At 7%, Q3 GDP growth beats note ban blues, manufacturing biggest surprise

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Gross domestic product (GDP) for the third quarter (Q3) of financial year 2016-17 (FY17) grew at 7 per cent, allaying fears of any major effect of demonetisation though it was the lowest expansion in four quarters.

 

Private final consumption expenditure, denoting demand, rose at double the rate (10 per cent) in Q3, against five per cent in Q2.

 

The Q3 numbers not only made India the fastest-growing large economy in the world but also helped the Central Statistics Office (CSO) retain its earlier projection (in first advance estimates) for full-year GDP growth at 7.1 per cent in the second advance estimates released on Tuesday.

CSO stuck to its projection despite the fact that GDP growth for 2015-16 was revised to 7.9 per cent from earlier 7.6 per cent after release of the first advance data. Investment continued to show weakness for the entire financial year even though it was shown to rise against contraction in earlier data. First advance estimates did not take into account the impact of demonetisation, while the second one factored it in terms of latest available data.

 

The higher-than-expected growth in the third quarter was driven primarily by manufacturing, agriculture and government-boosted expenditure.

 

According to data released on Tuesday by CSO, Q3FY17 GDP growth was only slightly less than 7.4 per cent in the July-September period despite demonetisation. The growth of Q2 was revised upwards by 0.1 percentage point.

Prime Minister Narendra Modi had announced demonetisation of old series Rs 1,000 and Rs 500 notes on November 8, leading to severe cash crunch in e economy. Economists and analysts had expected this to adversely affect growth, some even predicting it to be below 6 per cent in the third quarter.

Analysts polled by Reuters expected Q3 GDP growth to be 6.4 per cent; those polled by Bloomberg expected it to be 6.1 per cent.  Contrary to expectations, gross value added (GVA) grew at 6.6 per cent for the quarter; it is expected to grow at 6.7 per cent for the full year.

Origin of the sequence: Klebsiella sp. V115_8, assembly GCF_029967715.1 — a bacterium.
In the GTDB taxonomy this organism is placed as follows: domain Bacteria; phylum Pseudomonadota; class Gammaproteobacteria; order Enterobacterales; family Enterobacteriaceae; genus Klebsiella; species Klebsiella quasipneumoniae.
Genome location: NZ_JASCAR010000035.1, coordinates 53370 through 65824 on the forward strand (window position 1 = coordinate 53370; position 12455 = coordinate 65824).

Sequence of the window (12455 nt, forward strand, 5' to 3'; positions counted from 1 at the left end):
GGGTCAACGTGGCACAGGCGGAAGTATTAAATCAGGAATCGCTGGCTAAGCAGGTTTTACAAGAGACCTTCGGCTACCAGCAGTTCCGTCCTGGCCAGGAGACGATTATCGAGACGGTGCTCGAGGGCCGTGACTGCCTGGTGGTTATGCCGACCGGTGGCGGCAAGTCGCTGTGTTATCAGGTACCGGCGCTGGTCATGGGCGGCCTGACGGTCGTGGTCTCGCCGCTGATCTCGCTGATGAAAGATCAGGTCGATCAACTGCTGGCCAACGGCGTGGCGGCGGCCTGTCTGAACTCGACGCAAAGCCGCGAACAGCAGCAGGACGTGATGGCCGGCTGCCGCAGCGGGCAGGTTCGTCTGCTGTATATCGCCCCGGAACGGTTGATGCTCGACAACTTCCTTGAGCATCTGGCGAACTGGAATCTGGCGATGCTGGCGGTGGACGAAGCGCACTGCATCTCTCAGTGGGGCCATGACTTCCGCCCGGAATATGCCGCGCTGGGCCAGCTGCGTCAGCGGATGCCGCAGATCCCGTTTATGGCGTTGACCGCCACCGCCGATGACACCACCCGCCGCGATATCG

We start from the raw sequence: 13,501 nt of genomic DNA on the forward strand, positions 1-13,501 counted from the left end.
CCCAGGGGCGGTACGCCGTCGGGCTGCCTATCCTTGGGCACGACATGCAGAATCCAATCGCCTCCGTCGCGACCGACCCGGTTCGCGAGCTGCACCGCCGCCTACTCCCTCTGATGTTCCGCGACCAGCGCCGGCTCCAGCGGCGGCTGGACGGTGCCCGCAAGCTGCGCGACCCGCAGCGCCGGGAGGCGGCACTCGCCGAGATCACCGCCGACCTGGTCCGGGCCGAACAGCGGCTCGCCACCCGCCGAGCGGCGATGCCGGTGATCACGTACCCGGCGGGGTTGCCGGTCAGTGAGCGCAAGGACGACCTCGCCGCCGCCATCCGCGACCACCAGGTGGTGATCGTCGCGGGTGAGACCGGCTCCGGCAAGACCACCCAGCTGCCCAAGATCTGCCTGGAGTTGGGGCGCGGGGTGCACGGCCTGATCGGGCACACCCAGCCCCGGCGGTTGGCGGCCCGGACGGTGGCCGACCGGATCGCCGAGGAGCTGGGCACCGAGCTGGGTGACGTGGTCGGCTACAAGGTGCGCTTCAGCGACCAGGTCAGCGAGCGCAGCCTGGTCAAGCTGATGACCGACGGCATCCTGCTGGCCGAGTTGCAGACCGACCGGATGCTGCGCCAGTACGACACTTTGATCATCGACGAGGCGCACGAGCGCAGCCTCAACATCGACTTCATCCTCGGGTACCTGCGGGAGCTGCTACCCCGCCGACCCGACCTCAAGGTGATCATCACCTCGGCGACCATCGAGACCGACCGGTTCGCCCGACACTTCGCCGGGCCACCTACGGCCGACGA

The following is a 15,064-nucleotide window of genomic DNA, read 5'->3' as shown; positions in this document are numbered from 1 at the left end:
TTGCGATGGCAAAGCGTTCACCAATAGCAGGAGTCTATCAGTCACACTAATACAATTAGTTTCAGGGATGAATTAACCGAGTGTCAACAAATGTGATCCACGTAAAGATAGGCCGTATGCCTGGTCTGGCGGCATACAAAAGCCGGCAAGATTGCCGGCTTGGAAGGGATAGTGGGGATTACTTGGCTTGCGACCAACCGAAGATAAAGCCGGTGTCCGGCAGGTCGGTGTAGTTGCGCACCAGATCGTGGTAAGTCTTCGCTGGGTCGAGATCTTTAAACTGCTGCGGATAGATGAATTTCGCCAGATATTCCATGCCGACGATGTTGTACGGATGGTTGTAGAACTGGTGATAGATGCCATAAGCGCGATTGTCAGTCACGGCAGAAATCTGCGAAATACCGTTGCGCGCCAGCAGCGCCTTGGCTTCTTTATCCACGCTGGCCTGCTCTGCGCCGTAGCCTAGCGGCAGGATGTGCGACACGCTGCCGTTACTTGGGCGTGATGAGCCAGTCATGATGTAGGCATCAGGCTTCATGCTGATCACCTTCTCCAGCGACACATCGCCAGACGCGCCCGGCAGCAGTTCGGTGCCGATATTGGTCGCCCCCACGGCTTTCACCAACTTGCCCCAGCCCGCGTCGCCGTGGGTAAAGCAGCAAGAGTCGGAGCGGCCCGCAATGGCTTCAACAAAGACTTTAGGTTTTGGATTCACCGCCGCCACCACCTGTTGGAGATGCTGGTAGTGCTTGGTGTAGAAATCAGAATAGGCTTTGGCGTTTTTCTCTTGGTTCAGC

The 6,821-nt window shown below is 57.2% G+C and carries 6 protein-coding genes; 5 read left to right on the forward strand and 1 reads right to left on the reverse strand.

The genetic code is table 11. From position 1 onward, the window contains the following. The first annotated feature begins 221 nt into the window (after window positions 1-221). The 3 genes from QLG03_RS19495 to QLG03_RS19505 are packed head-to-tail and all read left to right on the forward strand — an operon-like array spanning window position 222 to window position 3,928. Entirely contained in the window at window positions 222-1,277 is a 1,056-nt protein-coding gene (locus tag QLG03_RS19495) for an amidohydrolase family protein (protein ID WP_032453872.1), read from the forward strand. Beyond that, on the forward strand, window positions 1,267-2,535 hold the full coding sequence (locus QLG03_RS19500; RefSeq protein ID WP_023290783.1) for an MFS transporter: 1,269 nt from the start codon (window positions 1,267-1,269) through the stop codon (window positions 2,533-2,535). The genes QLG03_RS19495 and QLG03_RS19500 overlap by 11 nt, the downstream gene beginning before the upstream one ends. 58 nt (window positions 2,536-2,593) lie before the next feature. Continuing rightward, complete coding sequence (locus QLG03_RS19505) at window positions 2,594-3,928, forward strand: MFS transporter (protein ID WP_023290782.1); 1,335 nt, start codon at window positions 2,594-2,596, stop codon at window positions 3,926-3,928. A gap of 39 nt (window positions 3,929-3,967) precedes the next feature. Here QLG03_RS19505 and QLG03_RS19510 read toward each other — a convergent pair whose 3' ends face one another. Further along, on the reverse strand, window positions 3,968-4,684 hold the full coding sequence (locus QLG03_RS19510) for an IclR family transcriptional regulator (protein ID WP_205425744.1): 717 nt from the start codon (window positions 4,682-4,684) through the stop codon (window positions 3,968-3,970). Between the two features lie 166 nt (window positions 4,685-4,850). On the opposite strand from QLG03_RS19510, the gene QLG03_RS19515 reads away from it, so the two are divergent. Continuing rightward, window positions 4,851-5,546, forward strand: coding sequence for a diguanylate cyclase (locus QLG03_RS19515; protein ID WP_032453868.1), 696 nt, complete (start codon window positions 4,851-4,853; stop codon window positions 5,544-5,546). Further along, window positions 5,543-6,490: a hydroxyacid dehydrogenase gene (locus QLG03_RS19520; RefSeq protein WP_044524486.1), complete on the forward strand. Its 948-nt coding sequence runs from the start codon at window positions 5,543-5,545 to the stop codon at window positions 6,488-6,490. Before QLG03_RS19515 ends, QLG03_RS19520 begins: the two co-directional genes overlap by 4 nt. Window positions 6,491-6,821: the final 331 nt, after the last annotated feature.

“It appears like the negative impact of demonetisation was over-estimated. India still maintains a 7-per cent growth rate and remains one of the brightest spots in the global economy,” Economic Affairs Secretary Shaktikanta Das told Business Standard after data was released.

However, there was some impact of demonetisation. For instance, in the first advance estimates GVA was projected to be 7 per cent for 2016-17. Due to higher indirect taxes, net of subsidies, GDP growth came at 7.1 per cent in the second advance estimate as well.

Chief Statistician T C A Anant said, “Lower GVA has been compensated for by higher taxes and lower subsidies.”

He said the numbers announced on Tuesday only took into account data available currently. “Impact of policies such as demonetisation is difficult to assess without a lot of data.”

For third quarter, State Bank of India group Chief Economic Advisor Soumya Kanti Ghosh attributed better-than-expected growth to the steep downward revision of Q3 FY16 growth to 6.9 per cent, masking the impact of demonetisation. “Even then it seems a little difficult to understand that the positive effect of downward revision in previous year is strong enough to overpower the negative effect of demonetisation in Q3FY17,” he said.

According to CSO data, manufacturing GVA for Q3 grew 8.3 per cent year-on-year, compared to 6.9 per cent in Q2.

 

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Sunil Kumar Sinha, principal economist, India Ratings, said GDP data for the third quarter was better than the rating agency’s forecast of 6.5 per cent, as the period before demonetisation kicked — approximately half of Q3 — is likely to have made the difference. “This is the period in which both Dussehera and Diwali fell when most of the incremental consumption spending takes place,” he said.

Agriculture, forestry and fishing grew 6 per cent in Q3 versus 3.8 per cent in Q2, while mining and quarrying activity grew 7.5 per cent in Q3 versus -1.3 per cent in Q2.  Also government-supported expenditure in the form of public administration, defence and other services rose 11.9 per cent against 11 per cent in this period.

The only sectors showing slower growth in the third quarter compared to the preceding one were construction (2.7 per cent in Q3, 3.2 per cent in Q2), and financial, real estate and professional services, (3.1 per cent in Q3; 7.6 per cent in Q2).

 

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